It is not a coincidence that Donald Trump has been responsible for having erected some of the gaudiest, emptiest, architecturally dishonest structures, blotting the landscape, east of the Atlantic Ocean, west of the sands of Dubai.

Citizen Trump is a human analog of these characteristics: a man possessed of an extroverted, confident public persona that serves as cover for an interior emptiness. In fact, he is possessed of an unswerving self-regard (as extreme as it is inexplicable) that seems a form of derangement.

From Sarah Palin to Barack Obama to Donald Trump, these personality types, minted and forged within the aggressive superficiality of the current era, are going to be as good as it gets. These are the varieties of ciphers, confidence artists and quislings who will front the present day corporate order of Botox Politics, the quintessence of an era that has conjoined the shallow and the grotesque in a marriage made in the witless limbo of the media hologram.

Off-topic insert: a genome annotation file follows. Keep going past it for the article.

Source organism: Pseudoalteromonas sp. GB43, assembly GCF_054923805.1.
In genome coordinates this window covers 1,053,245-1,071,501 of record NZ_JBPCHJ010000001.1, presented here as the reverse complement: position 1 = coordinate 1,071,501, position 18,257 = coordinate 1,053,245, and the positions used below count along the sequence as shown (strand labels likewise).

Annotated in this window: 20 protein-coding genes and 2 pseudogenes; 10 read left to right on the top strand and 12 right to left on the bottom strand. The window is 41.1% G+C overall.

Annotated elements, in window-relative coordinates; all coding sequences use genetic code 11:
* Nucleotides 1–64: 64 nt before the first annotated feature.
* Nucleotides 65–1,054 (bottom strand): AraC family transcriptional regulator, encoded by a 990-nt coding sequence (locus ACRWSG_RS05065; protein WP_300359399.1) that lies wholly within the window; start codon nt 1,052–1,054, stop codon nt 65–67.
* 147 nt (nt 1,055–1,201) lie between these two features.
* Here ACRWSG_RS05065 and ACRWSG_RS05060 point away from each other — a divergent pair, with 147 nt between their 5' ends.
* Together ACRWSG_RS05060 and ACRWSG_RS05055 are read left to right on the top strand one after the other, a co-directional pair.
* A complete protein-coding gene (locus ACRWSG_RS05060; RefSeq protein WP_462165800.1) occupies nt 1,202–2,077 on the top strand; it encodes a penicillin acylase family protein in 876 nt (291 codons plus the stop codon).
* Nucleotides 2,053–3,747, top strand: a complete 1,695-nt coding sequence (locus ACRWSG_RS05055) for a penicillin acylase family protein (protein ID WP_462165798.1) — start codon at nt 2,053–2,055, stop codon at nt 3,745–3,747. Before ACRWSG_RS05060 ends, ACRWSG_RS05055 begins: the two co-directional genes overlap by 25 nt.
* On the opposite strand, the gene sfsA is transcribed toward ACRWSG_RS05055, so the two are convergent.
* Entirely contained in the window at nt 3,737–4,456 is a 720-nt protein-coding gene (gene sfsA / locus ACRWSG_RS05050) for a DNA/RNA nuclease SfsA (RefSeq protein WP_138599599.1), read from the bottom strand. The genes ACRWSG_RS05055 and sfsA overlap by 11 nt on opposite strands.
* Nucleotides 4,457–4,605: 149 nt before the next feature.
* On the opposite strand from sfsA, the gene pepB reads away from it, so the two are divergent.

Born into wealth and privilege, Trump -- this cross-hatched haired, reality television popinjay -- is marketed as a man of the multitudes. Perhaps, he is: On one dismal level, he is the very emblem of the callow, infantilized, highchair tyrants spawned by the Viagra Capitalism of late U.S. empire.

Strange and amusing, in a grimly ironic way, unlike Trump, it is the political left, bereft of power in the structure of corporate oligarchy, who stands accused of being out of touch elitists. In a political culture as far down the rabbit hole as the one that exists, in the U.S., the surest way to be branded an elitist is to refuse to serve the elite.